Stuffed and exhausted from our truncated grub crawl, we willed ourselves to Kingston Mines for a few hours of live music before calling it a night.  The next morning, we boarded an architecture boat tour of the city at 10 AM (way better than it sounds) and exited the boat finally hungry again.  To fulfill a food curiosity for both of us since we saw a mouth watering food show a few years back, Kristi and I headed straight to Ginos East, one of the most famous deep dish pizza places in the city.

Unfortunately, we got there 10 minutes before it opened, so we ducked into Portillo’s hot dogs so Kristi could use the bathroom and I could sneak in a quick traditional Chicago dog.

I last had a Chicago-style dog in 2000 on a road trip with my idiot (super)friends.  Forgot about the pickle spear on top and was excited to to see it

With so much of the dog covered with a pickle, I completely missed all the other toppings hiding underneath it before I took my typically enormous first bite.

Look, I don’t want to ruin an extremely appetizing food picture, but why does it look like I have a sixth deformed finger perpendicularly lying across the others?  I am gross

Those little pickled peppers packed a punch.  That’s right folks, Peter’s Purchased Pickled Peppers Packed a Punch!  Odds are you just gave up on this post.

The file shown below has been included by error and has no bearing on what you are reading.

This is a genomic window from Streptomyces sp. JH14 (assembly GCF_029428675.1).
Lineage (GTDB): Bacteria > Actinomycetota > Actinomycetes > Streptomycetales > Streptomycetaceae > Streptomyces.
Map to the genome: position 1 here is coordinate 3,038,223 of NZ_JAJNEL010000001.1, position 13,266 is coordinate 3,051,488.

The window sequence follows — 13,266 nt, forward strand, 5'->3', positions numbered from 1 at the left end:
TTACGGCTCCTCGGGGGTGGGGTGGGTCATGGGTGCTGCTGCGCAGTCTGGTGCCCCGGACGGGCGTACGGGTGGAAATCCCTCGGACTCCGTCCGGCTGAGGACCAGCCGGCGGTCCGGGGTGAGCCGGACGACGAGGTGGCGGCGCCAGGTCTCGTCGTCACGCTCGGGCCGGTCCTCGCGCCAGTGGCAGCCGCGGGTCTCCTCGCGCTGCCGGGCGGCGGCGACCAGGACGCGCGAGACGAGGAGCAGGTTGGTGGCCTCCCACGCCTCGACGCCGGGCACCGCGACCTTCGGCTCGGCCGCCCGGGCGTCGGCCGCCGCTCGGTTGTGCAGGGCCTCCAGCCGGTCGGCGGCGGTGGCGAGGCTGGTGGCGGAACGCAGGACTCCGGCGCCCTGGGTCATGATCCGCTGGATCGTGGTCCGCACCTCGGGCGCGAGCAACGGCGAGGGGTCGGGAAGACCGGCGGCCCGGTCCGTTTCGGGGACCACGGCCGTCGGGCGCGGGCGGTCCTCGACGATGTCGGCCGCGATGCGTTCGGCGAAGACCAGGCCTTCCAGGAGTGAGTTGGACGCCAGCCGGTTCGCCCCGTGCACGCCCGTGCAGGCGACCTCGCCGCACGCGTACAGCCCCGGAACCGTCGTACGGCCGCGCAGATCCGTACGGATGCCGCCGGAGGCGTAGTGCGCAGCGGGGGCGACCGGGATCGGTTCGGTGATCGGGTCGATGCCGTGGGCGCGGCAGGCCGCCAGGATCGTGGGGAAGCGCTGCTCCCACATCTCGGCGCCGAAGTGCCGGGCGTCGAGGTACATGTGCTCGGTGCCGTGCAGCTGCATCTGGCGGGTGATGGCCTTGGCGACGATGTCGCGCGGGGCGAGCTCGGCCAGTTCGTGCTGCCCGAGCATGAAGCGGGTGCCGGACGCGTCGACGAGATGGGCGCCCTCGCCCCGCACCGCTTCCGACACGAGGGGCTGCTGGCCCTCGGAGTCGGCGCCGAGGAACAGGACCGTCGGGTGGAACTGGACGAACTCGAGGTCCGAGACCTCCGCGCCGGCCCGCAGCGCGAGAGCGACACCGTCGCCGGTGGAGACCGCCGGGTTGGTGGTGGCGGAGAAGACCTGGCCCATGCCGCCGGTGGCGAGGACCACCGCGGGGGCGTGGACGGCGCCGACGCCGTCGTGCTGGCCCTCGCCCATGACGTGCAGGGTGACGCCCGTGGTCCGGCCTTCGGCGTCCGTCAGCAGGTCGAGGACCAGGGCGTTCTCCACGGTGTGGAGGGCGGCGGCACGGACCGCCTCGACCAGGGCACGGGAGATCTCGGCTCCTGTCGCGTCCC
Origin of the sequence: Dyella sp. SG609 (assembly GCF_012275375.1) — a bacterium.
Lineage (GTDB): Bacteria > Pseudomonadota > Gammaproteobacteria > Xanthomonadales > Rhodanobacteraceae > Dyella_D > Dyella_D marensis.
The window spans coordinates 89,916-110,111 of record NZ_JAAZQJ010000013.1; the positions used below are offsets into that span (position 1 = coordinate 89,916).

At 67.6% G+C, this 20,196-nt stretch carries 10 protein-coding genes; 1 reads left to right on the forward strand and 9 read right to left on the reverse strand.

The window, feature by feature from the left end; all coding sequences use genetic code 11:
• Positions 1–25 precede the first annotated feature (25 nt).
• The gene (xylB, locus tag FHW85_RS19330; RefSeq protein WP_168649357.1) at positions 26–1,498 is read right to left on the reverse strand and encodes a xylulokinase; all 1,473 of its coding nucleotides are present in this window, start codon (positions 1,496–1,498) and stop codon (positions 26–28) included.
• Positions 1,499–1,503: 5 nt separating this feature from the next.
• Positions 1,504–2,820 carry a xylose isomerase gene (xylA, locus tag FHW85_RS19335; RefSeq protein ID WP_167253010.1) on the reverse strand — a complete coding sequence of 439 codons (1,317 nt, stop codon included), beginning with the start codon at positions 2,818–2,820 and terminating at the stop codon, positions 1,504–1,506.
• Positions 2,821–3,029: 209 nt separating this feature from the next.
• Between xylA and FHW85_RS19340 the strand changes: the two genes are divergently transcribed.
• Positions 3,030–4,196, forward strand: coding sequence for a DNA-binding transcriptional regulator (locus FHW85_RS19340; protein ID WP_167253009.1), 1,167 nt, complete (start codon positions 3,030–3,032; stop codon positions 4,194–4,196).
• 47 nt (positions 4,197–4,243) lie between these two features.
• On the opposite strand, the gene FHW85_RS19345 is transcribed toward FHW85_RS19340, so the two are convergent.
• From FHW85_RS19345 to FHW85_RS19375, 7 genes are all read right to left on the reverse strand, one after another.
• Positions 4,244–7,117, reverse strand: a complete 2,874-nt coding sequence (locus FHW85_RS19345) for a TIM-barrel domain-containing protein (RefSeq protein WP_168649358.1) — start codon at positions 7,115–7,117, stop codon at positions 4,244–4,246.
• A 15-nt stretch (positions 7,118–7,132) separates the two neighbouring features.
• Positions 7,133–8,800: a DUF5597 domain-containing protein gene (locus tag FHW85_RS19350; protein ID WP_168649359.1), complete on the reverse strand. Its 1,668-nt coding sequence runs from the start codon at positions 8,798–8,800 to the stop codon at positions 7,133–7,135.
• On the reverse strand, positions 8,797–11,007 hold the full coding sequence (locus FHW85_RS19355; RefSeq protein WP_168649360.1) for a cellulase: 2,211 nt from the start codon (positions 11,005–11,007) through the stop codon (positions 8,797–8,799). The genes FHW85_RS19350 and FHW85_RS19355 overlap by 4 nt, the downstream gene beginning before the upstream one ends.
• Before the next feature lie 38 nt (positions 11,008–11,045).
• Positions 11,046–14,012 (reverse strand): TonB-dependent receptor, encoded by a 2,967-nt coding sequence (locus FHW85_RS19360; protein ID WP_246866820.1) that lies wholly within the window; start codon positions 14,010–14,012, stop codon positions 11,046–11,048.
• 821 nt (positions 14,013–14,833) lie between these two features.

With the dog finished in 4 combined bites from Kristi and I, we headed over to Gino’s East a few minutes before noon to make sure we got a decent football viewing spot while we waited for our pizza.  Ginos is pretty crazy due to their open invitation for their guests to graffiti any and everywhere.

I thought the place was well lit when I took this, but I might have been delirious from hunger and waiting for our pizza.  Didn’t feel dirty despite the association with places that look like this

We went with a meat-heavy half of a medium deep dish and a cheese half since Kristi was nearing a meat overdose at this point.  While I wish that we had just gotten the meat slab, I wasn’t disappointed when this hit the table after the expected 45 minute wait.

It was 12:55 in a well lit area of a reasonably well lit bar.  No idea what happened here with the red light district vibe, but I know that all of my pictures of this ‘za are worthless

I wouldn’t say we were disappointed by the pizza, but when you see it on the TV the ingredients and creation of the pizza are what make the knees shake.  It was our first time tasting traditional deep dish in Chicago, and while we both agreed that it was delicious, the meat and cheese was a little much.  Glad we did it, but I’ll happily choose a bubbly, crispy thin crust over Chicago deep dish anytime.

And with a stop at our friend’s apartment for a few hours of Sunday football on our way out of town, our weekend was over.  Thanks to Annie, Mark, Joel, and Chucky for the recommendations, thanks for the Sunday hopsitality McQueens and thanks to Granna for taking care of Janet.  Amazing time, we can’t wait to do it again.